Sunday, March 8, 2015

Post Selma: How Are We Doing?

Selma was about a specific cause: The right to vote. Having worked so hard to gain that right, first for white male landowners, then for African-Americans, then for women, you'd think we'd do better than we do at actually exercising it. Countries in Europe manage to hit 80 percent voter turnout. Here, we manage 60 percent only in presidential years. Obama's candidacy led to a quick growth in African-American and youth voting, but turnout fell with enthusiasm by 2012.

We have all kinds of excuses for failing to vote, and there is no doubt that current rule changes, particularly in Southern states, make voting harder for the poor and the elderly. But just about 25 percent of those eligible to vote are not even registered to vote, taking them out of the statistics entirely. We can blame the system for that if we like—same-day registration should be an option in this mobile society, and we need to modernize the process. I still have people on my voting lists who died or moved years ago. But ultimately, it comes down to individual choice and thus individual responsibility. If you don't vote because you think America doesn't represent you, well, that's the definition of a self-fulfilling prophecy, isn't it?


mlutwak said...

Or someone might to feel that the electoral choices offered to them are representative to possible range of reasonable points of view.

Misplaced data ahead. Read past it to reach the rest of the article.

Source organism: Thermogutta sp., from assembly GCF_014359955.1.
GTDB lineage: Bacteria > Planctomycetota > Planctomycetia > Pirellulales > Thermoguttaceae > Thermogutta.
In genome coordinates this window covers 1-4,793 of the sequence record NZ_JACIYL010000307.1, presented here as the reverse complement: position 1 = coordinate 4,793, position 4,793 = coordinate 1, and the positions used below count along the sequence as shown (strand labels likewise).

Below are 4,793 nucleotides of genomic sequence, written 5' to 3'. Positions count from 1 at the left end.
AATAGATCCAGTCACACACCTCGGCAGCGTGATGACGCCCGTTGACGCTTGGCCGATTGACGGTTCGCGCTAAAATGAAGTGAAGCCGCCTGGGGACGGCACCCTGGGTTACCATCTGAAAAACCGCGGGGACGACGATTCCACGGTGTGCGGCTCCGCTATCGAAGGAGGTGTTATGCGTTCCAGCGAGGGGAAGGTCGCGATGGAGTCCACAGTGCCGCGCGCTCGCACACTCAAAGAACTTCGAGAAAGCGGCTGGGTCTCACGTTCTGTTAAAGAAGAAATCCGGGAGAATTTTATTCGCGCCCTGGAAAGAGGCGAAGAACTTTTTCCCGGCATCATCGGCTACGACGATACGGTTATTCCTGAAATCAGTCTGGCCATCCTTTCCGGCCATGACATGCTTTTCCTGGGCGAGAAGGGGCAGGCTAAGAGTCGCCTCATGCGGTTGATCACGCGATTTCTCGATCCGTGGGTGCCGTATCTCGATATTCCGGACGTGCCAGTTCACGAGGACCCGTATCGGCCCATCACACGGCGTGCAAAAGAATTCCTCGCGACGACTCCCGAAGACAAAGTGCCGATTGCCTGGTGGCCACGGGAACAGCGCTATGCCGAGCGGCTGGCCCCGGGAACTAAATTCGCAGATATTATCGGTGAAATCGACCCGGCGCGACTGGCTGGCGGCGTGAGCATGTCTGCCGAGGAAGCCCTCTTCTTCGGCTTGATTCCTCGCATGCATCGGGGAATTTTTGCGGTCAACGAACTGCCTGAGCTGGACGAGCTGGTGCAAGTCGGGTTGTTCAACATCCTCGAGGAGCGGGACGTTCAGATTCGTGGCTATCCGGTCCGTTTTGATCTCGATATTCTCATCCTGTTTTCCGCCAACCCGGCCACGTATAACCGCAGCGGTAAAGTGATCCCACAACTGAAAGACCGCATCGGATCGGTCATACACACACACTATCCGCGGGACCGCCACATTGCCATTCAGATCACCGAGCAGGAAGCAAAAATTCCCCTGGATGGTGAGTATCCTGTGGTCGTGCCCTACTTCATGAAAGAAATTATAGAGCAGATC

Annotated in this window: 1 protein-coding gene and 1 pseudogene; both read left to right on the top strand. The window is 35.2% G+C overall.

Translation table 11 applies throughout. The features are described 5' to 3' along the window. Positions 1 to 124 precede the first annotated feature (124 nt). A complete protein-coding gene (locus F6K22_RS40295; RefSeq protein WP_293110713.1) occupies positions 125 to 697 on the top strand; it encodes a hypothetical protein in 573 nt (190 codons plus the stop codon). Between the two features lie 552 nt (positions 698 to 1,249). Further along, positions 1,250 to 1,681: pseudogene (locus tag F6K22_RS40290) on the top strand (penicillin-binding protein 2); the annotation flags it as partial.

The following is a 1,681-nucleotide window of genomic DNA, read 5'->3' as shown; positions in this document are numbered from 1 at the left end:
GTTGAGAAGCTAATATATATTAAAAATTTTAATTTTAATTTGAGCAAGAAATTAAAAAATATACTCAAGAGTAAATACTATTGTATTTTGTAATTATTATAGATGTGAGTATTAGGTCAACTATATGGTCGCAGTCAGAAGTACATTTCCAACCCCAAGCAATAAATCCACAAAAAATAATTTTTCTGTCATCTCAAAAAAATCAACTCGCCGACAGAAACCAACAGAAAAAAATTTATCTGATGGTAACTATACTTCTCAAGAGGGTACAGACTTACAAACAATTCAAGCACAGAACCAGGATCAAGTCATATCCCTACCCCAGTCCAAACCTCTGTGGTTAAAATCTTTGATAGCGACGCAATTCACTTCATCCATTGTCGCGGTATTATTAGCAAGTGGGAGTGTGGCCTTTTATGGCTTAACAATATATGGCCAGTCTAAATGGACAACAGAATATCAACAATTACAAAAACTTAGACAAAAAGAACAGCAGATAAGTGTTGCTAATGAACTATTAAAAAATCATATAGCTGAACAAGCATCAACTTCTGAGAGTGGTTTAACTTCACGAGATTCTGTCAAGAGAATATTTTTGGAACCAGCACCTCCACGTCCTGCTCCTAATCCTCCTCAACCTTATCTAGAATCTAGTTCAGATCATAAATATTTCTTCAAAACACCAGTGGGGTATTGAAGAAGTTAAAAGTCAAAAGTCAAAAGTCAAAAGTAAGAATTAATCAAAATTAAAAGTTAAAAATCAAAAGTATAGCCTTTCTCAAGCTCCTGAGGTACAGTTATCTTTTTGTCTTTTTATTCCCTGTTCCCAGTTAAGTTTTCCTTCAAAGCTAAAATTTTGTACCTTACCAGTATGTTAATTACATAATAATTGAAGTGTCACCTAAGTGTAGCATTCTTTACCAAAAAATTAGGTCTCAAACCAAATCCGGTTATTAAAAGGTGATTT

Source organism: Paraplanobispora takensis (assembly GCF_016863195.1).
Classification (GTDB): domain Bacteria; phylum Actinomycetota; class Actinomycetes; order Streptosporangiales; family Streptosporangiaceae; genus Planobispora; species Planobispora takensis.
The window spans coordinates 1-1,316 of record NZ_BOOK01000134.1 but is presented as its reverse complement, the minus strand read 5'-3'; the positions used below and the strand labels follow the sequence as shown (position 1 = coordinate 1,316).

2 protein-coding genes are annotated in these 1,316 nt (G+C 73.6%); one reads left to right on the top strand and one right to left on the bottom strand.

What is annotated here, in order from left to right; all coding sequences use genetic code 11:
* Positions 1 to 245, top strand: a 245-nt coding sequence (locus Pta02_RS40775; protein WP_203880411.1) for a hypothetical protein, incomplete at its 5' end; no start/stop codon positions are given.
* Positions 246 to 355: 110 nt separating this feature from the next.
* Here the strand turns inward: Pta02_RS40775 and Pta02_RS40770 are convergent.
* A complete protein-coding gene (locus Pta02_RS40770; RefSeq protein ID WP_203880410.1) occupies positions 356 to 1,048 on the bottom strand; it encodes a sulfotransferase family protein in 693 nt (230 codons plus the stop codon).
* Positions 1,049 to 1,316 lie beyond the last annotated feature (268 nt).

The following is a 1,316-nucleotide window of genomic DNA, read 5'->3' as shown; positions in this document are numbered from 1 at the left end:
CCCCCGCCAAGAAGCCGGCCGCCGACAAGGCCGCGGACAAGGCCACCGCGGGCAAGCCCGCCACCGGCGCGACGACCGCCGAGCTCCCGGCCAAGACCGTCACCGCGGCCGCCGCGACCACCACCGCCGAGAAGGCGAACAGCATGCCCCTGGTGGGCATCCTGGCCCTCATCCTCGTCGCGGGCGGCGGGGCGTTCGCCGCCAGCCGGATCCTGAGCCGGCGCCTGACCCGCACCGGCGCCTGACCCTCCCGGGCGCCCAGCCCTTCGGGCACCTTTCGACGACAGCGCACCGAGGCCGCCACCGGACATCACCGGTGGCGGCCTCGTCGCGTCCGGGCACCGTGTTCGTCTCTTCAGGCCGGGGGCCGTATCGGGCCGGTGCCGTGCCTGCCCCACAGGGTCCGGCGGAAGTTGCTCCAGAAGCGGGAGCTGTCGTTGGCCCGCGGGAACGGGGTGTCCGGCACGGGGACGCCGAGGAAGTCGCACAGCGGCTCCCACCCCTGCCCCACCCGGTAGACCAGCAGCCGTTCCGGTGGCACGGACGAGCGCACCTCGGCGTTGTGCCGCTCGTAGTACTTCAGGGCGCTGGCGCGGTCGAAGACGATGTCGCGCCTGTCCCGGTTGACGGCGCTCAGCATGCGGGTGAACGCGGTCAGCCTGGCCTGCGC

KAZ said...

Not quite sure what this means. Stop voting for incumbents, help find candidates in your neighborhoods, work to get money out of politics. Still all personal choices.

mlutwak said...

Late night typing.
s/b "Or someone might NOT feel that the electoral choices offered to them are representative OF THE possible range of reasonable points of view."

Many people do not have the time or resources to make those personal choices. I recommend Francis Fox Piven's Why Americans Don't Vote (Pantheon, 1988, ISBN 978-0-394-55396-2); please find it in your mail shortly.

KAZ said...

I don't think people had time or resources 50 years ago, either—or any better choices at the ballot box. But they managed to resist actively and nonviolently, with acts of witness and boycotts that often hurt them more than they hurt the oppressors. Shrugging off that sacrifice is sad and a little petty. I know Piven's theories about the demobilization of the electorate, and I get the problems, but at the end of the day, if you don't vote, someone who doesn't represent your interests will, and we'll end up with the idiots who now run the country.